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I am having an inordinate number of "timeout(s) on server" as I try to use twiki.org (over my dial-up connection).

I'm looking for a solution, like maybe a way to increase the timeout setting (which, I believe, is at my end (in the browser)).

See:

Contents

Notes

tcp-ecn flag

This post to 201585@bugsPLEASENOSPAM.debian.org suggested that I check that the tcp-ecn flag was not set in the kernel (and clearing it if set), using these instructions:

laze:~# cat /proc/sys/net/ipv4/tcp_ecn 
1
laze:~# nc -w 2 www.netscape.com 80
netscape.com [64.12.151.215] 80 (www) : Connection timed out
laze:~# echo 0 > /proc/sys/net/ipv4/tcp_ecn 

On my Knoppix 3.2 system, the flag was already set to zero, so I didn't bother changing it.

Oh, OK, I'll try changing it anyway.

Hmm, on the first preview and save cycles, it doesn't seem any worse (both worked on the first try -- but still a fairly long delay). I'll leave it this way for a while and see what happens.

Update (this is extremely preliminary, but) it seems there is a definite improvement. In two edit -> preview -> save cycles, about 2/3 of my requests have worked, and if they haven't worked the first time, the second request has worked. (Recently I've been doing much worse, perhaps as little as 1/5 of my requests working, and sometimes trying many times before succeeding.) But, at a high costI've already run into one site () that doesn't seem to work at all with the flag set, so, I may have to set up a little batch file to easily toggle that flag. It's not what I hoped for, so I want to keep looking for something better. (If this is the best that can be done, or even if it's not, maybe it should be easily readable and toggleable from your web browser (or some (G)UI to the TCP stack or something similar) — I'm still thinking that increasing the timeout in your browser is more direct, but if this does help (which it seems to so far), maybe both are appropriate. Maybe it (and the browser timeout) should be configurable on either a per (browser) tab or per URL (or domain) basis.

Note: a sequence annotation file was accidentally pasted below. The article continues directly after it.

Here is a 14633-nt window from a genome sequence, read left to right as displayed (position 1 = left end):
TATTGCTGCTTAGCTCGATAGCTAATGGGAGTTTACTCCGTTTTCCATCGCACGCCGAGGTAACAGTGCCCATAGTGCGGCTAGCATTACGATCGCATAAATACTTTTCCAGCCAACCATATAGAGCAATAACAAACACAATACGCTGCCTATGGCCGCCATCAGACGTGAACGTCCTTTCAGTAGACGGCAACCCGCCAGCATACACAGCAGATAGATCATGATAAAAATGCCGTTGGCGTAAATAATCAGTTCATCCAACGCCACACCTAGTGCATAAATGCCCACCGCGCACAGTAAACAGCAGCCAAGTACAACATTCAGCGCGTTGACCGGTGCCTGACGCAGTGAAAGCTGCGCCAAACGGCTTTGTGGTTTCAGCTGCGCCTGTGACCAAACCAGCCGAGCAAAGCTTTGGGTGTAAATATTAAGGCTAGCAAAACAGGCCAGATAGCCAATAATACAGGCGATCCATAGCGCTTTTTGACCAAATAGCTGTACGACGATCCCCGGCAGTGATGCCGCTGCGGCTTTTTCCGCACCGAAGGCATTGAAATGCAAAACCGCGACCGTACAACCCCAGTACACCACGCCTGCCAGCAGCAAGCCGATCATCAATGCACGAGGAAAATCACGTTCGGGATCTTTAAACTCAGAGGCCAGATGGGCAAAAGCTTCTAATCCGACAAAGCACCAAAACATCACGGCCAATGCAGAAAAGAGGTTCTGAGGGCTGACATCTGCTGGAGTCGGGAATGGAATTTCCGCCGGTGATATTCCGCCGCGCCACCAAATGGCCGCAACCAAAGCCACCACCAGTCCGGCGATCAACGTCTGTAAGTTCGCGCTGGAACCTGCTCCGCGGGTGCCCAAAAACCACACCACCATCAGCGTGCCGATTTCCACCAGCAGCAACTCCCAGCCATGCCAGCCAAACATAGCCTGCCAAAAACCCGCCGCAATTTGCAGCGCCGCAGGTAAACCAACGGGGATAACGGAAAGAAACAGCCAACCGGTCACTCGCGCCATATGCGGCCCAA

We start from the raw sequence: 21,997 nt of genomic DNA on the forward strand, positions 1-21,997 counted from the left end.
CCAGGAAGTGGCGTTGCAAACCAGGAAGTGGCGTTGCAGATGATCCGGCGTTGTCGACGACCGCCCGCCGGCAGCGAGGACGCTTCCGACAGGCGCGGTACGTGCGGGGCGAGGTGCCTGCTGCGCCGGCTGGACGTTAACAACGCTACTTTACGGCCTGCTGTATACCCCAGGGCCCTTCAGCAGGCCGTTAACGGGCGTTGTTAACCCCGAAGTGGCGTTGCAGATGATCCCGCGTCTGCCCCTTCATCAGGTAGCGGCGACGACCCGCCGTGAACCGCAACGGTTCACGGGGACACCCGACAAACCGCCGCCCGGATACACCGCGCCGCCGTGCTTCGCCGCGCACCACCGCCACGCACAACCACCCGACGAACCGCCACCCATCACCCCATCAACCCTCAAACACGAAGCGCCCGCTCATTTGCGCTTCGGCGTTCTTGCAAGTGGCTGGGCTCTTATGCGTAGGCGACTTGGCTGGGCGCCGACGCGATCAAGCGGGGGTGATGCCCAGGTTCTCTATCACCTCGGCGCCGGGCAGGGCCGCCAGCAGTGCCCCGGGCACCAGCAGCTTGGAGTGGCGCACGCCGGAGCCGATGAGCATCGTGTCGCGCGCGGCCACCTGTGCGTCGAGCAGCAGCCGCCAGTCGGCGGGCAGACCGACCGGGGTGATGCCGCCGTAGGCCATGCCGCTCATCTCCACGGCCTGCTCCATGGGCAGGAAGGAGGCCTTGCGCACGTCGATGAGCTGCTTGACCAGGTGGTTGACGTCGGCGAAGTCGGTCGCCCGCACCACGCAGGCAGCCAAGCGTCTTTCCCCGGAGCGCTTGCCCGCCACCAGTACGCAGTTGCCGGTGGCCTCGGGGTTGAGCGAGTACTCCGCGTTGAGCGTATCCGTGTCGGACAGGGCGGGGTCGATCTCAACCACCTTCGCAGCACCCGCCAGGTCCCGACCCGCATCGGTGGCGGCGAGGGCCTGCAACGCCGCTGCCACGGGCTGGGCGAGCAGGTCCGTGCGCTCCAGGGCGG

What is the tcp-ecn flag?

Start with RFC 2884 - Performance Evaluation of Explicit Congestion Notification (ECN) in IP Networks. Based on what I read (skimmed) there, it might be a little surprising that this helps.

IIUC, ECN is not what I'd call a brute force method (like increasing the priority of my messages so they get through at the expense of someone else's messages), but quite a bit more subtle — it provides an earlier warning of impending congestion (or buffer overfill on the receiving end) and signals the sending end to slow down before the buffer overfills. As long as the buffer does not overfill, packets are not dropped (at least not because of buffer overflow) — if packets are not dropped they don't have to be resent, and if packets are not resent, there is less congestion on the link. (I didn't read all of the RFC, in fact, this might have been one of the precursors of the ECN method — nevertheless, it indicates to me that someone out there is thinking.

The RFC also explains what is required at routers to support ECN (which may hint at why some sites (so far) seem to work worse (or not at all) when the ECN is set.

Some Sites that Don't Work with ECN

This is not intended to be a comprehensive list, but more a list of some sites that don't seem to work with ECN that I might use to experiment with other solutions:

  • http://www.kdedevelopers.org — on 30-31 August 2003, in 30 plus tries on the home and sub pages, this did not load once with the ecn flag set but it worked very well (better than SourceForge (twiki.org)) with the flag not set — I should write to them and ask if they know about the problem and can fix it

Other ECN Resources

This is turning into a page on ECN instead of the server timeout problem — at some point I should probably move the ECN stuff to a dedicated page.

There are still some old firewalls and routers out on the Internet that will filter away all IP packets that has the ECN bits set. They are fairly uncommon these days, but if you are unlucky, you may run into them. If you do experience connection problems to specific hosts, try turning ECN off and see how things go. If you find the actual host blocking the ECN packets, try getting in touch with the administrators and warn them about this. A deeper explanation of the problem, as well as a list of the most common hardware that causes this trouble is available, and can be found in the Other resources appendix, under the ECN-under-Linux Unofficial Vendor Support Page heading.

Contributors

  • () RandyKramer - 30 Aug 2003
  • If you edit this page: add your name here; move this to the next line; and if you've used a comment marker (your initials in parenthesis), include it before your WikiName.

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Topic revision: r3 - 2003-10-05 - RandyKramer
 
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